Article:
RED also has attractive lead-times as there are fewer processes. Due to the nature of the business, my limitations are colour and the types of fabric qualities available in Sri Lanka. I may not have silks and high end fabrics as such because we do not manufacture haute couture clothing in Sri Lanka.
How relevant is this type of manufacturing to Sri Lanka?
This process of manufacturing will become more relevant in time to come with GSP Plus being removed. While there will always be waste as a by product of the business, there are other ways too which results in the accumulation of waste. A buyer can always discontinue a line after the garments have been manufactured due to poor sales or faulty garments and it is cheaper for them to store it in Sri Lanka than ship it to a warehouse in the US or Europe. They would ask the factory to dispose the material as they deemed fit, which would result in the products being stored, burnt or used for landfill. Therefore re-engineering these garments will not only be environmentally friendly but will also be a source of income.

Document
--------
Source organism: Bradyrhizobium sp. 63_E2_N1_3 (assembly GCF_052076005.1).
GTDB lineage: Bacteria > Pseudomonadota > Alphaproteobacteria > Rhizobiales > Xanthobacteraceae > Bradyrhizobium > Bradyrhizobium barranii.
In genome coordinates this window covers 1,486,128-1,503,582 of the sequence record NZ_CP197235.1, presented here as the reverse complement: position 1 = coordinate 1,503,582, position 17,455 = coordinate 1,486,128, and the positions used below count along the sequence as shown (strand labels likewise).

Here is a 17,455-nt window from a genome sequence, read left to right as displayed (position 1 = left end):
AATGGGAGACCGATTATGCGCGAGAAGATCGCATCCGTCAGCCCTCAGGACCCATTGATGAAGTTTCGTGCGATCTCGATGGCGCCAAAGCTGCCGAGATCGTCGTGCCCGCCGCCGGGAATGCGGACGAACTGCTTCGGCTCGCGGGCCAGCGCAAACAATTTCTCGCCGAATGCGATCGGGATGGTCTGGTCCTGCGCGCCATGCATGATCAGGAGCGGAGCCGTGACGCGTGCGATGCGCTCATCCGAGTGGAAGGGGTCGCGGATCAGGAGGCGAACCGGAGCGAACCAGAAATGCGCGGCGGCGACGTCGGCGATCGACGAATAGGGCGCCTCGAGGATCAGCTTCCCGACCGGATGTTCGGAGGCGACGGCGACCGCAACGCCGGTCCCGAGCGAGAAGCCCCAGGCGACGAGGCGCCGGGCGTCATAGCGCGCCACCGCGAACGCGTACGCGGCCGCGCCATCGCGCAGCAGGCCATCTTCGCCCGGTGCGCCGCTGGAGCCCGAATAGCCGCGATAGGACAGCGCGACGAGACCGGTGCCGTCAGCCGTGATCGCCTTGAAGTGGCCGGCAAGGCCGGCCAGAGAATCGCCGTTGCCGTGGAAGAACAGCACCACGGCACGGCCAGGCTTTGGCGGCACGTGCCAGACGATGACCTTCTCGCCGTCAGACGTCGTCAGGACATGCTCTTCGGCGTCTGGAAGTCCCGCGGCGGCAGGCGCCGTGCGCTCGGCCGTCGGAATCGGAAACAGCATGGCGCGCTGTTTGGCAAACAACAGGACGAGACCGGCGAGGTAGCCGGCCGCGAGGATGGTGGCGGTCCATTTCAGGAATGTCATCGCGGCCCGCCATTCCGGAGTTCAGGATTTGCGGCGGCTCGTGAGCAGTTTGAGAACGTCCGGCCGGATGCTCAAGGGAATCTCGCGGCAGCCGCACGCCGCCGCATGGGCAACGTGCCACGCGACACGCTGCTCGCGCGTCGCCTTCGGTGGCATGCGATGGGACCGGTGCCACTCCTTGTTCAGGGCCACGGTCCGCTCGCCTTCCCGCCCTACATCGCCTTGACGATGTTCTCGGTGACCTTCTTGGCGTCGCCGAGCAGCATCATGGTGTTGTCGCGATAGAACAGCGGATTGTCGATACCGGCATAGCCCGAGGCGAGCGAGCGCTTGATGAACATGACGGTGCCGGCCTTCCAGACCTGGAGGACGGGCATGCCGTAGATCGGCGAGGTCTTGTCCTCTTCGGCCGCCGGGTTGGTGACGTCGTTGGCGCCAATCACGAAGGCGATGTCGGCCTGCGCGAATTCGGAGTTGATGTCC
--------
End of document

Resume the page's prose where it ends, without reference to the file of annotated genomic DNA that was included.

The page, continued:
I feel that it is a niche and relevant because you dispose your waste in a sensible and ethical way. That is why we say ‘don’t burn and don’t throw’, convert it or up-cycle it. RED will assess the carbon footprint and develop a GHG (green house gases) inventory at the partner factories in time to come by creating operational and organisational boundaries by setting baselines to calculate product lifecycle emissions using internationally recognised standards. Furthermore, this process entails forward integration where the production process is complete but we take it to the next level and “re-manufacture” another product that can be exported.
What is the market for the product?